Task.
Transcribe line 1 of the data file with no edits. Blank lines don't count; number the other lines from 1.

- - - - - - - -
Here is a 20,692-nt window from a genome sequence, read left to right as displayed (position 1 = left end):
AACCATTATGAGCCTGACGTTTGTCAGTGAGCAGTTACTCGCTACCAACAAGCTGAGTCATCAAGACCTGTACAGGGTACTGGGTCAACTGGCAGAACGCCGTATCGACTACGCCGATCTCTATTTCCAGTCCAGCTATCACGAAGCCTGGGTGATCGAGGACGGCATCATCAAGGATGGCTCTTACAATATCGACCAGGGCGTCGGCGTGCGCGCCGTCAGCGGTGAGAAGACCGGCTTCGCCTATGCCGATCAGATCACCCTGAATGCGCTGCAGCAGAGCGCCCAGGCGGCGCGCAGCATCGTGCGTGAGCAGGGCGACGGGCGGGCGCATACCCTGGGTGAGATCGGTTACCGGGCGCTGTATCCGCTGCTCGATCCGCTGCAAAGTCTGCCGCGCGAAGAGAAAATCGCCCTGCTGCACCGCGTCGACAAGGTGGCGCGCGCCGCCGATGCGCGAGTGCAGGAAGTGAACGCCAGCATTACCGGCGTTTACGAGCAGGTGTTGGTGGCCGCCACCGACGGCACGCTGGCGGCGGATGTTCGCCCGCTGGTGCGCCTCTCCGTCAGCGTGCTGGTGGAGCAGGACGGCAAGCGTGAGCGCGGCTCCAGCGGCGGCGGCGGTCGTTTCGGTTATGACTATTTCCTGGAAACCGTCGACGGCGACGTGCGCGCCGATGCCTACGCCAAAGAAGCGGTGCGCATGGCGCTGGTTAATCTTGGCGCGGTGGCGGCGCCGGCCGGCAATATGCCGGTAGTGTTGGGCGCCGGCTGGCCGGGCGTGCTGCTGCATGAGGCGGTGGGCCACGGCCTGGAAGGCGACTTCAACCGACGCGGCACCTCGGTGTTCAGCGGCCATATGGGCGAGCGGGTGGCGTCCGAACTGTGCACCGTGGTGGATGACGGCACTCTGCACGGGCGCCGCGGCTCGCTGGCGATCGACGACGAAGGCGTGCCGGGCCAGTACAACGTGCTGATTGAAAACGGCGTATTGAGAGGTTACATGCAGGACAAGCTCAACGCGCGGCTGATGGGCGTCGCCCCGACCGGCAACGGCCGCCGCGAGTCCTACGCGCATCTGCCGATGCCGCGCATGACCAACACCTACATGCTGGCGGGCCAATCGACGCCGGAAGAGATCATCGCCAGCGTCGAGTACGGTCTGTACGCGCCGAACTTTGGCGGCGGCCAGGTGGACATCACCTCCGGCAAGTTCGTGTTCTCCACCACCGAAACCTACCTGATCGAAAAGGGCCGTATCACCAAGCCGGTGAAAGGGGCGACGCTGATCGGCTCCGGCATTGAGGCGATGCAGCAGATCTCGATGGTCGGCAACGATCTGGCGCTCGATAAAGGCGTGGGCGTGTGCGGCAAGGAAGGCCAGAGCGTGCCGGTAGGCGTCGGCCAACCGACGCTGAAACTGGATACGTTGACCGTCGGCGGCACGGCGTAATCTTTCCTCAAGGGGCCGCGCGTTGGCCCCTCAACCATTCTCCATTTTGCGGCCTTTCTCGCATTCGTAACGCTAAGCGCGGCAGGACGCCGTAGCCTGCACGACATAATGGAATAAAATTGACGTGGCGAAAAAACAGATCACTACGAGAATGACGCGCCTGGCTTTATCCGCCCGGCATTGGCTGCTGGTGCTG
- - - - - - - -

Here is a 20,692-nt window from a genome sequence, read left to right as displayed (position 1 = left end):